You’re reading Significant Digits, a daily digest of the numbers tucked inside the news. Personal news first: I’m leaving FiveThirtyEight soon to start a forthcoming daily newsletter, Numlock News. SigDig will absolutely continue with a new writer, but if you’ve been a fan of my run please subscribe!
Minnesota, and much of the rest of the midwest, have been getting wetter. Since 1973, Minnesota has had 11 rainstorms where the center of the storm dropped over eight inches of precipitation and where more than six inches of rain fell over 1,000 square miles. These mega-rains are getting more common; eight of them occurred since 2000, and there were two in 2016 alone. [FiveThirtyEight]
That’s the percentage of prescriptions that are filled with generic drugs. To make those generic drugs, developers need 1,500 to 5,000 units of brand-name drugs, but oftentimes the manufacturer of the brand name drug doesn’t want to provide drug samples to people who will make that drug for far cheaper. Recent government proposals to compel drug companies to make samples available to generic competitors are projected to save the federal government $3.8 billion over a decade. [The New York Times]
Ships tend to run on diesel or bunker fuel, and burning those fuels leads to soot, emitting more than a million tonnes of exhaust particles per year. New research from the Korea Maritime and Ocean University has found a method, though, that converts that soot into usable graphite by heating it to 2,700 °C. [Hakai Magazine]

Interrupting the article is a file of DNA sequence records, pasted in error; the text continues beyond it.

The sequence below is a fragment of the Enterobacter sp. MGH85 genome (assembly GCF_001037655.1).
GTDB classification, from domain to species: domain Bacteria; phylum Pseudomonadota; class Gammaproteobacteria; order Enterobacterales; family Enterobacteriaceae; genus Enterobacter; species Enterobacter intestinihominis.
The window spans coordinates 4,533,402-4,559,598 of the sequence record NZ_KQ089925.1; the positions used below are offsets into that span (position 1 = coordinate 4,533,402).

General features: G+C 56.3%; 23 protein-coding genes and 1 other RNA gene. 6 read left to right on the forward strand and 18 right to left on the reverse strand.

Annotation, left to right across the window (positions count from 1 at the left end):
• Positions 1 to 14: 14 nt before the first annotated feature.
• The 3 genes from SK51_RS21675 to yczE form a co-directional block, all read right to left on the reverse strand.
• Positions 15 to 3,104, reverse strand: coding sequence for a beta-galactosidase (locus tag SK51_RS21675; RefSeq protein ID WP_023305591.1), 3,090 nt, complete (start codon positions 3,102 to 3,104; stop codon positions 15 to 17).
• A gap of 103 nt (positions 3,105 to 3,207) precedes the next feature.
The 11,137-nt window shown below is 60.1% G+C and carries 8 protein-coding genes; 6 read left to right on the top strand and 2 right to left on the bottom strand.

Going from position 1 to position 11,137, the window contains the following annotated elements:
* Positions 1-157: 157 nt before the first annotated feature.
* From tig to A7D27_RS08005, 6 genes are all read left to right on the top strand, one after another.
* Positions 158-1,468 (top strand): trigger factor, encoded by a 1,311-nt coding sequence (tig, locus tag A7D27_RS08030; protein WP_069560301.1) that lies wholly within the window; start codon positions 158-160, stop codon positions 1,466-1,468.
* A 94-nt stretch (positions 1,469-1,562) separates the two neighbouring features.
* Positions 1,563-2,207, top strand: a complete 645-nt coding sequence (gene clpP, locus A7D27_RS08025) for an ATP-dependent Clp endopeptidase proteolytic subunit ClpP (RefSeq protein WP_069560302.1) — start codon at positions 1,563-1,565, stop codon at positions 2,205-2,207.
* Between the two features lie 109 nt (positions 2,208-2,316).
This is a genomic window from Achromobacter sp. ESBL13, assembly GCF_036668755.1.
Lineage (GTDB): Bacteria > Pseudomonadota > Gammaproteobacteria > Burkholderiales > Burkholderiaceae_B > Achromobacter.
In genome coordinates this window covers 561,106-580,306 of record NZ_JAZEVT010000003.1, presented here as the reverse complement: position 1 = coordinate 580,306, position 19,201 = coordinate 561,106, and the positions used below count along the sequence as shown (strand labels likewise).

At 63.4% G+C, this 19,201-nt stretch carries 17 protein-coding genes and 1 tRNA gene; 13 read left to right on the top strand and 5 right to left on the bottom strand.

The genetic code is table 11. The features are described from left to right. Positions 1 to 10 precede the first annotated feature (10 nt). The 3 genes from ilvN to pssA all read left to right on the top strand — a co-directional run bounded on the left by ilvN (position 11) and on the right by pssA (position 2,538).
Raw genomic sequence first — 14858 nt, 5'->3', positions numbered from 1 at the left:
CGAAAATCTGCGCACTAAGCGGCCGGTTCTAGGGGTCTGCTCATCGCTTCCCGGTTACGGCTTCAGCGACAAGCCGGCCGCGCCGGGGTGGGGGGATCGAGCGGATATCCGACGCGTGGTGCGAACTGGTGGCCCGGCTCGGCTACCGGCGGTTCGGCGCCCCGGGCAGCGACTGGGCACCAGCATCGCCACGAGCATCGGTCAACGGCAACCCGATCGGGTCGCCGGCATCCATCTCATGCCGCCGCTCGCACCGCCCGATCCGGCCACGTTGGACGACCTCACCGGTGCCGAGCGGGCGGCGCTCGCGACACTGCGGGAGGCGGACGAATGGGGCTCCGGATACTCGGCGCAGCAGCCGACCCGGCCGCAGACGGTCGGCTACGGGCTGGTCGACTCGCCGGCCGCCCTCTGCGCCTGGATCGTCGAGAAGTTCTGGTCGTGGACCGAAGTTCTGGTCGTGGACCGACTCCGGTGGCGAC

1.2 million residents
The port city of Mbandaka in the Democratic Republic of the Congo has approximately 1.2 million residents and lies about 300 miles upstream from the capital. So far 44 people showed symptoms of a viral hemorrhagic fever — three have had it confirmed as Ebola and the rest are believed to be likely Ebola cases — and one case in Mbandaka has health officials worried about the possibility of an outbreak spreading to population centers. [The Hill]
In 1999, the market for prescription testosterone in the U.S. was worth $100 million, with 648,000 prescriptions written annually. By 2002 that count of prescriptions rose to 1.75 million, and recently the number of men with prescriptions for testosterone has grown considerably, to 2.2 million in 2013, with the market worth more than $2 billion. [Reason]
There were only 3.85 million U.S. babies born in 2017, a 2 percent drop from the previous year and a 30-year low. This isn’t a problem now, but it will be; aging societies that have declining birthrates and low immigration rates have more difficulties sustaining social services with decreased economic output and increased numbers of retired people. [The Associated Press]
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